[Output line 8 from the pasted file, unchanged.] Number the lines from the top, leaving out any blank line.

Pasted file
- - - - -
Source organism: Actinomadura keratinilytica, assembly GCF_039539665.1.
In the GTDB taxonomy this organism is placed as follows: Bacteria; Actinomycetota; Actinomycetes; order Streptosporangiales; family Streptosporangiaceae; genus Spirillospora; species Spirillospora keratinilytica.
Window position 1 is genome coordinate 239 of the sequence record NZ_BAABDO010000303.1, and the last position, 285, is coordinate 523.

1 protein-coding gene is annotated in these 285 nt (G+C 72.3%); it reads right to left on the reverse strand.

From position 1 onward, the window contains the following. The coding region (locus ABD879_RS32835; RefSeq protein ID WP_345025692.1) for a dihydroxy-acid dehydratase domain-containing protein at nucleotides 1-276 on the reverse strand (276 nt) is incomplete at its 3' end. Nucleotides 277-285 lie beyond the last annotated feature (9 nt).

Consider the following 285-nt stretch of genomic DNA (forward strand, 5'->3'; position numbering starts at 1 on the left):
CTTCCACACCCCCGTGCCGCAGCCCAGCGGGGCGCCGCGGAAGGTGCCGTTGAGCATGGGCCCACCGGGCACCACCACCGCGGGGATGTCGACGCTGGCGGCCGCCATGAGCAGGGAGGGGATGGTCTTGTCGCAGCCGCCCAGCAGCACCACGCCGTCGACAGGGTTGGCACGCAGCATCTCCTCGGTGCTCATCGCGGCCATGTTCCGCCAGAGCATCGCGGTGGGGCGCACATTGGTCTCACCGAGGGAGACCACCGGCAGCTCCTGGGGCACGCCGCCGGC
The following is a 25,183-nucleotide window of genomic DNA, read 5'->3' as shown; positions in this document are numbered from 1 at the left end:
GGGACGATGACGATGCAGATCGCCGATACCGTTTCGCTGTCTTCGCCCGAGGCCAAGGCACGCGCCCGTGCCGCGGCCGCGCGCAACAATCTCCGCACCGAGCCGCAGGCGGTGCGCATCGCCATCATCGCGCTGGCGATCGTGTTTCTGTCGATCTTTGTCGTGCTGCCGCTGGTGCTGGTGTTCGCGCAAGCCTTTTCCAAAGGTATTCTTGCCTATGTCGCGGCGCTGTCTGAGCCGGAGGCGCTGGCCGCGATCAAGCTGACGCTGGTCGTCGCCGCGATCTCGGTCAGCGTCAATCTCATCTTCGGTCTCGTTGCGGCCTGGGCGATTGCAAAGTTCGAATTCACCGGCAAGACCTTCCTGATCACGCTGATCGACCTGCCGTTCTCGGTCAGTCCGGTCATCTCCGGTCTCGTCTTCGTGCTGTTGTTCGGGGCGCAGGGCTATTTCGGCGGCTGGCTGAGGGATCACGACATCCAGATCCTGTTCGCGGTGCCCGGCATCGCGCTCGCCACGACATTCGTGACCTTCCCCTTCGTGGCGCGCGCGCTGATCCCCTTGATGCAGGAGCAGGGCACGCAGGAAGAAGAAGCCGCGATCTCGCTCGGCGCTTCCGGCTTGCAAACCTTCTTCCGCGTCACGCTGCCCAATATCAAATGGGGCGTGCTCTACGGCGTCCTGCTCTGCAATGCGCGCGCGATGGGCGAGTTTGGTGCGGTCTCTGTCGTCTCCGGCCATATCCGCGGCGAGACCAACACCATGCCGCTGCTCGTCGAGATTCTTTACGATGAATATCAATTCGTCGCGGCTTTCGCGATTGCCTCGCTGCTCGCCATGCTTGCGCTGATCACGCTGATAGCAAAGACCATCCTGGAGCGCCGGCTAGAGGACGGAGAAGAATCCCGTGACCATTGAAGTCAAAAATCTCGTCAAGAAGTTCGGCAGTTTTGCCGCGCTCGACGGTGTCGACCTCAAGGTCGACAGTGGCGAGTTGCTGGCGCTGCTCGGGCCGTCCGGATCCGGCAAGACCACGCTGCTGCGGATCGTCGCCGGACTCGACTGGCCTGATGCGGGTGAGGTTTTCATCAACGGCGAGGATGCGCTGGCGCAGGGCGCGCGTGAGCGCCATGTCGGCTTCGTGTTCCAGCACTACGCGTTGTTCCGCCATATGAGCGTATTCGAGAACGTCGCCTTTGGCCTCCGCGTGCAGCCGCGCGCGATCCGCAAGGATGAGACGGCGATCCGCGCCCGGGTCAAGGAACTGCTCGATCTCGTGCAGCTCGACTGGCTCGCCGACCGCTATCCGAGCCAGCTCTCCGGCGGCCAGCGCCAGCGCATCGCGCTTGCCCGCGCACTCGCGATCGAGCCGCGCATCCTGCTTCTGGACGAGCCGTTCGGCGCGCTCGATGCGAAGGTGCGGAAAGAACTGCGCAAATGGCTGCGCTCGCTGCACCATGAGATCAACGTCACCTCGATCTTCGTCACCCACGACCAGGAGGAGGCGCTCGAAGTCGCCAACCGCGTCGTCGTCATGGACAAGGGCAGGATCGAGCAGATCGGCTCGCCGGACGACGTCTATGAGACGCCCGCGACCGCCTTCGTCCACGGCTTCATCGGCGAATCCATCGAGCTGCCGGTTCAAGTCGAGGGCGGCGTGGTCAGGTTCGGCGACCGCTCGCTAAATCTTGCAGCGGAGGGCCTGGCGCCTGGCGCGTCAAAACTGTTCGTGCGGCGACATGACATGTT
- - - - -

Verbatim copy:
The following is a 25,183-nucleotide window of genomic DNA, read 5'->3' as shown; positions in this document are numbered from 1 at the left end: